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euphony131
01-28-2001, 07:13 AM
Years ago, I heard or read somewhere that someone had done B's Nineth using children's voices either alone or augmenting the usual chorus. The idea really intrigued me. Perhaps it involved sectioning the choruses and bringing them in one at a time, ex. -- first the children sing, then the women, then the men, then finally all at once!

I may be dead wrong, but wasn't "The Moment of Glory" cantata the first and only time Beethoven used children's voices? I thought it was quite effective there.

Anyway, does anyone know of a recording where children's voices are incorporated into the 9th symphony? Looking through the Penguin Guide turned up nothing.

And while again on the subject of the Nineth, the Penguin Guide lists Benjamin Zander as recording a "conjectural version" using his own analysis of B's metronone markings. Has anyone heard this CD?

Rod
01-28-2001, 02:17 PM
Originally posted by euphony131:
Years ago, I heard or read somewhere that someone had done B's Nineth using children's voices either alone or augmenting the usual chorus. The idea really intrigued me. Perhaps it involved sectioning the choruses and bringing them in one at a time, ex. -- first the children sing, then the women, then the men, then finally all at once!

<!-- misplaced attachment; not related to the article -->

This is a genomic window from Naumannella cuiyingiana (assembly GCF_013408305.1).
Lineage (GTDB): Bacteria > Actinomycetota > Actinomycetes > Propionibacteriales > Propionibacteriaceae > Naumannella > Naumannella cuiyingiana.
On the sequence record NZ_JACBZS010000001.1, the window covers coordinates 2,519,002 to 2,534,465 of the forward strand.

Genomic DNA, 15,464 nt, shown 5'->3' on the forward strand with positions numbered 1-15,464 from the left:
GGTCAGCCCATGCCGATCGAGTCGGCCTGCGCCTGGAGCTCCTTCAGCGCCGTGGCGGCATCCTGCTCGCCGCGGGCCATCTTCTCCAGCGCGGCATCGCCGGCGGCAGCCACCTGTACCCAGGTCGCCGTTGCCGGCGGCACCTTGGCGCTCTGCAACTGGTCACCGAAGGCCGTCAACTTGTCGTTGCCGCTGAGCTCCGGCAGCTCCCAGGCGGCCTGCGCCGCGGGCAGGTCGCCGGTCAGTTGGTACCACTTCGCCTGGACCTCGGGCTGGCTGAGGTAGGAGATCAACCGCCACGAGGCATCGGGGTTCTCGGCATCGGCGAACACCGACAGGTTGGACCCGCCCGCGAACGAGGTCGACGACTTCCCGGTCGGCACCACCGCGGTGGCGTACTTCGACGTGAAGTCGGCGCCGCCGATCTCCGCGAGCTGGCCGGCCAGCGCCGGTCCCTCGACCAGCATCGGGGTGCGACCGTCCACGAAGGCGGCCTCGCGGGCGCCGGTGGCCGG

I may be dead wrong, but wasn't "The Moment of Glory" cantata the first and only time Beethoven used children's voices? I thought it was quite effective there.

Anyway, does anyone know of a recording where children's voices are incorporated into the 9th symphony? Looking through the Penguin Guide turned up nothing.

And while again on the subject of the Nineth, the Penguin Guide lists Benjamin Zander as recording a "conjectural version" using his own analysis of B's metronone markings. Has anyone heard this CD?


The Glorious Moment (as it is more commonly known) is the only piece I'm aware of that specifically asks for children. I think this was done in the 9th when it was performed to celebrate the fall of the Berlin Wall and 'Freude' was replaced by 'Freiheit'. Interestingly, the method you suggest of bringing the choruses in one at a time was not done with the 9th on the occasion I mention, as far as I can remember, but this IS done in The Glorious moment!

The only conjecture I know regarding the metronome markings for the 9th concerns the march section of the finale. The figure we have is extremely slow, and it has been assumed that this figure was an error by his nephew Karl who took down the marks for B. Gardiner takes the march quite fast bearing this in mind, I think G is correct from a both musical and structural standpoint. I presume Z has done the same?

Rod

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"If I were but of noble birth..." - Rod Corkin